I also discover on this trip that Flora and her husband Emanuel had identified as members of the Portuguese Israeli community, perhaps even descending from the Sephardim, the Jews who had been expelled from the Iberian Peninsula by King Ferdinand and Queen Isabella in 1492 and founded communities elsewhere in Europe, including religiously-tolerant Amsterdam. In the late 1600’s the Sephardic Jews of Amsterdam built a new synagogue, a large square building harkening back to the Temple of Solomon. A few years after her husband’s death in 1916 in Nijmegen, Flora eventually came to live nearby in the Plantage district, less than a 10-minute walk away from this historic religious site. Would Flora have been drawn to the synagogue? It was a place I had to see.


Main entrance to the Portuguese Synagogue of Amsterdam- photo by the author

The building is indeed large and imposing on the outside but yields to an interior that feels spacious yet paradoxically close and communal. Natural light pours in through huge windows to illuminate dark wooden fixtures such as the Torah Ark and the rows of benches.


Interior of the Portuguese Synagogue- photo by author

As I explore the hushed building, I ponder if Flora truly ever came here.


Did she walk through the ladies’ entry at the back, climb the stairs as I do now, and take a seat in the upper gallery? Women did not sit with the men folk but viewed the proceedings from above.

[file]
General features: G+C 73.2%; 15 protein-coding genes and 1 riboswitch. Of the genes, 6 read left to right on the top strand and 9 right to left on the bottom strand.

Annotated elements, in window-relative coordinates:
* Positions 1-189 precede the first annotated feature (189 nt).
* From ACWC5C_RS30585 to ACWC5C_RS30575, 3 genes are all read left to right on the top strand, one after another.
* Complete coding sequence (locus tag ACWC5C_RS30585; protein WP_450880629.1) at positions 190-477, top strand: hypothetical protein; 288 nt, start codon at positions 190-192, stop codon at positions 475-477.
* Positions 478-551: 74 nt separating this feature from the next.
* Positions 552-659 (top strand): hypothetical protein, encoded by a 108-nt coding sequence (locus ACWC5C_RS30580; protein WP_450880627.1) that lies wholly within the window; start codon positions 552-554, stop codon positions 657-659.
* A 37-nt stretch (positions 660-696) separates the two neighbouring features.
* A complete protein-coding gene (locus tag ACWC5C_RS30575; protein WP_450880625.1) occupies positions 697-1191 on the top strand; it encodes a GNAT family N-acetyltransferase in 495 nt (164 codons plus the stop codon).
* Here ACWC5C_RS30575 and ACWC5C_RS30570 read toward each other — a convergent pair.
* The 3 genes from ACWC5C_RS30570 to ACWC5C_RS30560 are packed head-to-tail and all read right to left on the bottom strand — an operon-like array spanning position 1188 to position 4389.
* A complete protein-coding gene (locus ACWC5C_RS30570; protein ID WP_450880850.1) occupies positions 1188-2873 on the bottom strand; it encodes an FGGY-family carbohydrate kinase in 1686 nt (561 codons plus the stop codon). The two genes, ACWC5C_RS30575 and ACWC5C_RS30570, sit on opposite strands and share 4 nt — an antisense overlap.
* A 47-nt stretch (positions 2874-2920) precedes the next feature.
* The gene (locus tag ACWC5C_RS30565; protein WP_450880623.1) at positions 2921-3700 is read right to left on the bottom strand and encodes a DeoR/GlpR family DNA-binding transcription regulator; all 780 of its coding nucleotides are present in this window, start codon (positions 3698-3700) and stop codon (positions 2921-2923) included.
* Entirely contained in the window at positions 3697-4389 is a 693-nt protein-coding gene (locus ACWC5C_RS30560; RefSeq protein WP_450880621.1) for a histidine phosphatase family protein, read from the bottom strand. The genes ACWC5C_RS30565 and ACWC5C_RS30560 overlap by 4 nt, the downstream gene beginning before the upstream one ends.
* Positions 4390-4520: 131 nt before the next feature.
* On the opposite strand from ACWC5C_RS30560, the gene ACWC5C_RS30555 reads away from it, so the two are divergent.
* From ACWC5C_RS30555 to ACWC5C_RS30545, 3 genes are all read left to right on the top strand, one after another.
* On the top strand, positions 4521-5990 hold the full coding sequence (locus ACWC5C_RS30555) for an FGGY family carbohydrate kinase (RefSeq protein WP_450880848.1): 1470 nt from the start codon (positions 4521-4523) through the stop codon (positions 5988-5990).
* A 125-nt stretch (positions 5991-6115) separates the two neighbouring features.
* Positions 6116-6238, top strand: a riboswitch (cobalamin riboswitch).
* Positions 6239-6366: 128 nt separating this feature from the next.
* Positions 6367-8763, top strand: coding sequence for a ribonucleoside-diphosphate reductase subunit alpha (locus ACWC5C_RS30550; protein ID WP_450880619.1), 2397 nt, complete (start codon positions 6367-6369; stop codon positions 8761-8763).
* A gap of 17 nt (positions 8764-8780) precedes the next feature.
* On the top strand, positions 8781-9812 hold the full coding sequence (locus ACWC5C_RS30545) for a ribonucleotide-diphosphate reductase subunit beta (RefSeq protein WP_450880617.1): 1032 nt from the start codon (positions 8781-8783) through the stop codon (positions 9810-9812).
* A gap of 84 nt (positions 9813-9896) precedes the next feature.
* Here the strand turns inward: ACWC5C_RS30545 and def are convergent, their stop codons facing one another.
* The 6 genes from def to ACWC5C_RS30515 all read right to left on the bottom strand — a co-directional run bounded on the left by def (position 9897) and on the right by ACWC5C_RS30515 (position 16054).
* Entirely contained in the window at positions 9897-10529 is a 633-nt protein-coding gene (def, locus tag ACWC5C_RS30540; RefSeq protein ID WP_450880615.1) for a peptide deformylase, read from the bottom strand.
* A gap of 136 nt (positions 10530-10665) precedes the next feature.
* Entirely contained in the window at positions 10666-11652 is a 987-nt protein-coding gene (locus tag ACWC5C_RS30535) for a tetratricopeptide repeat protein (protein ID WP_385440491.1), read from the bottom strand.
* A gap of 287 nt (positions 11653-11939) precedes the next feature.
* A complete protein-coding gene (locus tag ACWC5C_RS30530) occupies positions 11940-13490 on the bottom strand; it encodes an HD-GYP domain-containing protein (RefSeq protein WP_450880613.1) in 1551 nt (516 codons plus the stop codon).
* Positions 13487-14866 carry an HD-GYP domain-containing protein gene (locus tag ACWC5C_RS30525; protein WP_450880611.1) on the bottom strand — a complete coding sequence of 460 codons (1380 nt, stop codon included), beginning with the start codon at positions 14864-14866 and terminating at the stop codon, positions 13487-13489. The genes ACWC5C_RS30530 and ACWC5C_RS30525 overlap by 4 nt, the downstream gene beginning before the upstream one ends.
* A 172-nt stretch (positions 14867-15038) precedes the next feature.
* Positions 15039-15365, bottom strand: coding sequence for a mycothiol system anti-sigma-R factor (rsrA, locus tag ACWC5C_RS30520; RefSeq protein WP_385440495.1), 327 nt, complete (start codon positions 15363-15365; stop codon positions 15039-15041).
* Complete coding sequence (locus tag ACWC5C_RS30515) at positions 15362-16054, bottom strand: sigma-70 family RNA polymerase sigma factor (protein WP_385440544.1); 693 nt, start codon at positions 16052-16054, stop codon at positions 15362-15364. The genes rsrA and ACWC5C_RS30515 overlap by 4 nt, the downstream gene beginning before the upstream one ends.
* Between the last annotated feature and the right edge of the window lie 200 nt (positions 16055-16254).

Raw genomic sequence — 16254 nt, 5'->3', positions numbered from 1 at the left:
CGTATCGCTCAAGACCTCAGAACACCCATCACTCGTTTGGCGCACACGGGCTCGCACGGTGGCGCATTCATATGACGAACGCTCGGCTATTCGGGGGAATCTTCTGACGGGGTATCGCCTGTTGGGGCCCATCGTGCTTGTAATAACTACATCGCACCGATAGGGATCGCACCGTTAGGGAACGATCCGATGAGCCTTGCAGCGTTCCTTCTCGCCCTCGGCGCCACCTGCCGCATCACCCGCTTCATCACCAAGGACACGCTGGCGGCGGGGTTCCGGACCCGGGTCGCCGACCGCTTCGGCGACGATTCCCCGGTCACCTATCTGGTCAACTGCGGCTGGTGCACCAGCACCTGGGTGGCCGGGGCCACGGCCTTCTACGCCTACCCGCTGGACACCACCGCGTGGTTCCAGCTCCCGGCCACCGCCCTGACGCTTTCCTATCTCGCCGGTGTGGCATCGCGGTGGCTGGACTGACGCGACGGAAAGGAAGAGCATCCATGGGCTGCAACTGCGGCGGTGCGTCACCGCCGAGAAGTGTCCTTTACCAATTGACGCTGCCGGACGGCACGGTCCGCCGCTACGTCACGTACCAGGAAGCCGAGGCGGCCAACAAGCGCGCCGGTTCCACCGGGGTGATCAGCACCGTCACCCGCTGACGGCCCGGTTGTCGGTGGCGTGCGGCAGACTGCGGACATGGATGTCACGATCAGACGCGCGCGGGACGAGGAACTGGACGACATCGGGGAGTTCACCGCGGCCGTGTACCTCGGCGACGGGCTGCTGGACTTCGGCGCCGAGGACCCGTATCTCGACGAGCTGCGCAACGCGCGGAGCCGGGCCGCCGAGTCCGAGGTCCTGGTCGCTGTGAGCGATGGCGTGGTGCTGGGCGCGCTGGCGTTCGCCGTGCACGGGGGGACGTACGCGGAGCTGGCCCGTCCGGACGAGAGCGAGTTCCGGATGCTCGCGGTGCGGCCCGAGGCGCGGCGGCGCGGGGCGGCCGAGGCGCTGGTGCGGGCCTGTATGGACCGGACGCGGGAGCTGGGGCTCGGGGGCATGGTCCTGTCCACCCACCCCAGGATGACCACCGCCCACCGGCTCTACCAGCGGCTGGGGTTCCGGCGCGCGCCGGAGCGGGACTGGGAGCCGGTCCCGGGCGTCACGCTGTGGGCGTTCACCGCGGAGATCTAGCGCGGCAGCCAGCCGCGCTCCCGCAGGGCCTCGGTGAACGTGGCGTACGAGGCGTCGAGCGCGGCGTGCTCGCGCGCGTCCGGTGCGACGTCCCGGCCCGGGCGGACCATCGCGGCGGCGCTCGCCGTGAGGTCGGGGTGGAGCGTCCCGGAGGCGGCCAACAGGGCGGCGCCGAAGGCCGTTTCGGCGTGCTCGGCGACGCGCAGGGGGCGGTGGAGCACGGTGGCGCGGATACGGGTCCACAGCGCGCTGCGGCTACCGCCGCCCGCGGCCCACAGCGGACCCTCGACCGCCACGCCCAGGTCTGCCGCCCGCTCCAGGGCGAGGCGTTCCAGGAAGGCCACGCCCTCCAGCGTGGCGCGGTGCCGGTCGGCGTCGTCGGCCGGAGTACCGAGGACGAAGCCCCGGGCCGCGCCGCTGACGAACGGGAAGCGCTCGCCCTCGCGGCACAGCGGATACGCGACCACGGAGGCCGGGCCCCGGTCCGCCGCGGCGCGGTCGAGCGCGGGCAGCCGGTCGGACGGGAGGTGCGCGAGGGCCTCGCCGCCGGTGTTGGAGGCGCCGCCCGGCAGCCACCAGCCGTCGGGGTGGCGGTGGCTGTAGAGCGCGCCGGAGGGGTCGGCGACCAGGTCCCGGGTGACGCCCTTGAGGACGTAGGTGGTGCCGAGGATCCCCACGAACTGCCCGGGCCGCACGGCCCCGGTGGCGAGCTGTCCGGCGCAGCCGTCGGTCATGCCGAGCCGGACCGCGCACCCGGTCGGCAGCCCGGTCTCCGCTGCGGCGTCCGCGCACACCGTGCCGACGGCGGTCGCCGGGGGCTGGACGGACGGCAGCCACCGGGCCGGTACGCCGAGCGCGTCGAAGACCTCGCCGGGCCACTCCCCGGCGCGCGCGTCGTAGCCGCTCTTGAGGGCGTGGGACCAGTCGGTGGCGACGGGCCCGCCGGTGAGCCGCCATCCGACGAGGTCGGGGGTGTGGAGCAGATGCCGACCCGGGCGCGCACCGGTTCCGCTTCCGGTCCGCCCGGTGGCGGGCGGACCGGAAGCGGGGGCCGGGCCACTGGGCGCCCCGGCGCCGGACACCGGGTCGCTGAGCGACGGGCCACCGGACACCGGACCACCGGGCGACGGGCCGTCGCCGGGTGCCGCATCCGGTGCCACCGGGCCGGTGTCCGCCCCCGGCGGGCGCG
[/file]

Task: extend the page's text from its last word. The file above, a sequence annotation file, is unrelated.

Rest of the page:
Did she watch the men shuffle quietly along the main floor below, which is still spread with a fine coating of sand to muffle footsteps,  finding their place along the hard wooden benches?

Did she watch as they perhaps produce a key and unlock the compartment underneath their portion of bench to take out a prayer shawl or fancy top hat, something special to wear on Yom Kippur? Eighty years later, I stand in front of those same benches and hear on the audio guide how the synagogue had to force open many of those locked compartments after the war and empty the contents. So many of the owners had never returned from Sobibor or Treblinka or Auschwitz.


Did she come here in the winter months, with the days that are short and dark, the interior solely lit by candles, even as it is now on such evenings. Did she silently contemplate her life in the quiet and beauty of the darkness? Did she ponder the meaning of a world in which her children and grandchildren were cut off from her for their own protection? Did she have any idea how it would all end….for her, for her family, for humanity…


Photo of the candlelit interior of the Esnoga by Massimo Catarinella

I walk around the entire complex, for it is not just the synagogue but also includes a bathing chamber, a sukkah, a treasury, council offices and other historical and contemporary offices. Somehow, I do get the sense that she was here. Perhaps it is just an overactive imagination and the proximity of her residence to this place. On the face of it, it seems an obvious connection. But none of our remaining family knows. Perhaps we will never know.